How to keep emails out of the Spam folder

In this article

Infrastructure (What WordFly does)

Email Marketing Best Practices (What you need to do)


Ensuring your emails are delivered to the inbox and not the spam folder is a team effort. WordFly’s responsibility is to provide you with a high quality infrastructure that encourages ISPs to deliver your email. Your responsibility is to closely follow email marketing best practices to keep your sender reputation score high. Here’s a closer look at what we both need to do to achieve the best inbox deliverability.  


Infrastructure (What WordFly does)


1. IP address with rDNS configured.

All WordFly customers are assigned an IP address for sending emails and these IPs are configured with rDNS records. WordFly offers a shared IP or a dedicated IP option. ISPs like to see email from your domain coming from a common IP address. Spammers typically use an IP address until it gets blocked and then use another one to send their emails.


2. Publish a DKIM record for your sending domain.

All WordFly emails are signed with a DKIM record. This record acts as a signature on your emails and tells ISPs you are a trustworthy email sender.


3. SPF record on sending domain.

WordFly publishes an SPF record (Sender Policy Framework) for our sending domain. SPF authenticates the email’s return path / bounce address. SPF records authorize WordFly as a valid sender for your emails.


4. Feedback loops.

Feedback loops allow ISPs to send abuse complaints back to WordFly. The WordFly team will also enlist your IP in all available ISP feedback loops. If you sign with a custom DKIM, you’ll need to set up the Yahoo feedback loop on your own. Not all ISPs offer feedback loops. For example, AT&T, Spectrum Charter, and Integra do not offer them at this time. Gmail has a beta feedback loop program available which WordFly is participating in, but Gmail abuse complaints do not show up in email reporting.


5. ISP message handling and threshold throttling.

WordFly mail servers are configured to send to each ISP based on their posted sending limits. In addition, WordFly throttles delivery appropriately when ISPs send back messages that mail has been suspended. WordFly uses finely tuned bounce handling to prevent excessive mailings to bad addresses (hard bounces) or to addresses with mailbox full and other automated responses (soft bounces).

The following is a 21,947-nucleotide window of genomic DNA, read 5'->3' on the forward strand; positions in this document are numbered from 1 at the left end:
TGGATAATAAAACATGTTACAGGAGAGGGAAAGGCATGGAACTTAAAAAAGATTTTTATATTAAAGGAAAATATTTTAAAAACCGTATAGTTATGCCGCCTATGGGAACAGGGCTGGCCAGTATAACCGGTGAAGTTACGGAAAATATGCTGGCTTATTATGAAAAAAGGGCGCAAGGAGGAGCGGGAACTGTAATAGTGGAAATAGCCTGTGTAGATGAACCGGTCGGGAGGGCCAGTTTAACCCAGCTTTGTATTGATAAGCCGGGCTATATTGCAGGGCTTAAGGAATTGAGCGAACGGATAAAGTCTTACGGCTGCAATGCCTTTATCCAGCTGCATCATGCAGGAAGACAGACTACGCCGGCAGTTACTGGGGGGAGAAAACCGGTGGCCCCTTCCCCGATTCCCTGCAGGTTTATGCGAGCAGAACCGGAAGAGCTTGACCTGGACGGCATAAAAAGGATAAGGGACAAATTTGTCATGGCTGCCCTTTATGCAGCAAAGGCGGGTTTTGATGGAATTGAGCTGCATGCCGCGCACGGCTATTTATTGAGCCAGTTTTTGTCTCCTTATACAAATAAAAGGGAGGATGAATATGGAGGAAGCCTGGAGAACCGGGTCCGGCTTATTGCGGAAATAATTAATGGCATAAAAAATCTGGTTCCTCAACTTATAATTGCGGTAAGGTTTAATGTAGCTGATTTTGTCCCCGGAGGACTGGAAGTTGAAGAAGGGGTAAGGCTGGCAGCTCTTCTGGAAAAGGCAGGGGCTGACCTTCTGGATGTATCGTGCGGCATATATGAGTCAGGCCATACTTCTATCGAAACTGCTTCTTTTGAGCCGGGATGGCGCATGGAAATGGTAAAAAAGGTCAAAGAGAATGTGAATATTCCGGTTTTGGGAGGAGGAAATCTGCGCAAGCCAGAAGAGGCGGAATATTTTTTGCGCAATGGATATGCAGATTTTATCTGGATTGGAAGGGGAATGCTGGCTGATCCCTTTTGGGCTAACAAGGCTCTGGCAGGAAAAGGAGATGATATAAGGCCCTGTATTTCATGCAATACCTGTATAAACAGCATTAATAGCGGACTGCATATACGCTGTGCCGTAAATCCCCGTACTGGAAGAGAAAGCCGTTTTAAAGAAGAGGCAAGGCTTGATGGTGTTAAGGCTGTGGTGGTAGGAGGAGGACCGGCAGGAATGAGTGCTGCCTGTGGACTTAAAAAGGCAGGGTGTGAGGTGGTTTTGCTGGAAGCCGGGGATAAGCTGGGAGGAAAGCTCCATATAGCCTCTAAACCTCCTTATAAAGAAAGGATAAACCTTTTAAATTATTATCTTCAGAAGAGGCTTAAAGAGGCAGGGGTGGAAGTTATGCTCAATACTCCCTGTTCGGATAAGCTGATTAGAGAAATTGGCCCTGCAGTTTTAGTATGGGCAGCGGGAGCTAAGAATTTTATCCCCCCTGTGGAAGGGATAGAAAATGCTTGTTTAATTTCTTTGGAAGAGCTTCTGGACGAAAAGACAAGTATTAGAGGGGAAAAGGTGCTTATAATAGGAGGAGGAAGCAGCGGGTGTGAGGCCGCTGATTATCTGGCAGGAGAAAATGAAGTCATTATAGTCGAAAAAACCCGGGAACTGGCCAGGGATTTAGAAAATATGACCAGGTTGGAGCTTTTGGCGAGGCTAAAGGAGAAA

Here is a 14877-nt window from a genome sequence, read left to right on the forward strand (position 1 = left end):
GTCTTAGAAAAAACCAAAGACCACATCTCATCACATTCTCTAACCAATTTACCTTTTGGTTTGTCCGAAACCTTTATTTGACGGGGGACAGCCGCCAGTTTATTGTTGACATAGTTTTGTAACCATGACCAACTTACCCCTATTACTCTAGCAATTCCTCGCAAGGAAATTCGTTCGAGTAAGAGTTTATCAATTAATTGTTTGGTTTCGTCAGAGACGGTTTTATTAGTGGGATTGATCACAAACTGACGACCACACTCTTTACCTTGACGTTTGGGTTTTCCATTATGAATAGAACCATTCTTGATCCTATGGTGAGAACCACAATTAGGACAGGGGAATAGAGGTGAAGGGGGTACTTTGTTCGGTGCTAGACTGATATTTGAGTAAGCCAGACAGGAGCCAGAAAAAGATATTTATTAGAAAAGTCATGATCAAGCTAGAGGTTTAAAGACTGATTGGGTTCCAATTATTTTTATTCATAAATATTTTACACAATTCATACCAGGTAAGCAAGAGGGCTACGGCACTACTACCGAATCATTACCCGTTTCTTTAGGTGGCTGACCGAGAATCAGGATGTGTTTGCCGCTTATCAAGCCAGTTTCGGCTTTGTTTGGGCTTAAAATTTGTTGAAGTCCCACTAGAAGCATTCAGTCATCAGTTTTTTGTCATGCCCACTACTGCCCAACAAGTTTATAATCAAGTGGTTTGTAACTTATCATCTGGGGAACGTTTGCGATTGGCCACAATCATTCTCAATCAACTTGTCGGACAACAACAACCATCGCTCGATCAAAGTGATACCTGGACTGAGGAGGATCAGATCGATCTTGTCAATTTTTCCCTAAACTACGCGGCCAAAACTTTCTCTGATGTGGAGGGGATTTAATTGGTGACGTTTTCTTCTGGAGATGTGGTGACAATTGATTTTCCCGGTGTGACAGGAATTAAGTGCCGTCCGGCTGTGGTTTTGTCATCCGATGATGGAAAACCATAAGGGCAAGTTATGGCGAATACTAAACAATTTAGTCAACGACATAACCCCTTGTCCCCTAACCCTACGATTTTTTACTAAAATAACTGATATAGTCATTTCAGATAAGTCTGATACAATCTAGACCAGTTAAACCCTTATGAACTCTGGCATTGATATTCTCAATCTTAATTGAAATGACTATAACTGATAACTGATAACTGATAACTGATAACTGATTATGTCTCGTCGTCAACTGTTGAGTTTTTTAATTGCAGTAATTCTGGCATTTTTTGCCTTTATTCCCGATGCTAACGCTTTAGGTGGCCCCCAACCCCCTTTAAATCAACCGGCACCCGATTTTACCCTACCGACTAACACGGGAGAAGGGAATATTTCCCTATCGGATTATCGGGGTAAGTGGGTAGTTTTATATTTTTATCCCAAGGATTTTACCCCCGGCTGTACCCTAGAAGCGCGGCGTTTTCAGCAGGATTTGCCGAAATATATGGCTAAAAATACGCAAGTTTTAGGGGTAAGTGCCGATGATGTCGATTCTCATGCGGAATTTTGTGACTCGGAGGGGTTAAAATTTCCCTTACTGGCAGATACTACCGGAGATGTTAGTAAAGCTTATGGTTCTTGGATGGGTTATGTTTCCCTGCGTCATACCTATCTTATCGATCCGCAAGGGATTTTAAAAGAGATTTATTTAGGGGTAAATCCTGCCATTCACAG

Email Marketing Best Practices (What you need to do)


1. Create an IP warmup plan.

When you’re a new sender on WordFly, ISPs don’t recognize or trust you as a sender because you haven’t sent any email from your assigned IP address. Overtime, you’ll build a sender reputation as subscribers open and click your emails. It’s important to follow an IP warmup plan to gradually build your sender reputation with ISPs.


2. Get Permission (signup process).

Email marketing is a personal matter. It’s the only form of direct marketing that requires permission from the subscriber. Review your email signup process and make sure it is easy and safe. This means showing the benefits of your email program, an example of your email, making the opt-in form fields easy to understand and fill out, as well as providing a link to your privacy policy. Never use pre-checked boxes, hide your email newsletter opt-in, or use other hidden methods of growing your subscriber list. It will backfire. You’ll be marked as spam, degrade your sender reputation, and wind up with low deliverability across all ISPs. Work with your website and marketing teams to make sure you are collecting valid emails. Many websites can have additional logic added to check for keystroke errors that will only help make sure you are receiving valid domains. Collect email interest preferences during signup, and then use this data to send targeted emails to your subscribers. Learn more about WordFly’s double opt-in subscribe features: WordFly Signup and WordFly Lightbox.


3. Ask subscribers to add your from/reply-to name and address to their contacts.

Ask your subscribers during the signup process and in any welcome messages to add your from/reply-to name and address to their contacts (or safe senders list). ISPs have filters that look through email address books to determine whether incoming email should be placed in the inbox or diverted to spam. This is important when you first start sending to a subscriber, or if your from/reply-to name and address changes. It’s a simple step, but very important for delivery.


4. Use a recognizable from name and from/reply-to address.

Your from name and from/reply-to address are one of the first parts of the email a subscriber sees in the inbox. It’s a good idea to include your organization name in your from name, especially when you are sending from a specific team member like your General Manager or Director. Make sure that your from/reply-to address is a valid email in case a subscriber replies back to the email. Use a consistent and familiar from name and from/reply-to address to help subscribers recognize you in the inbox.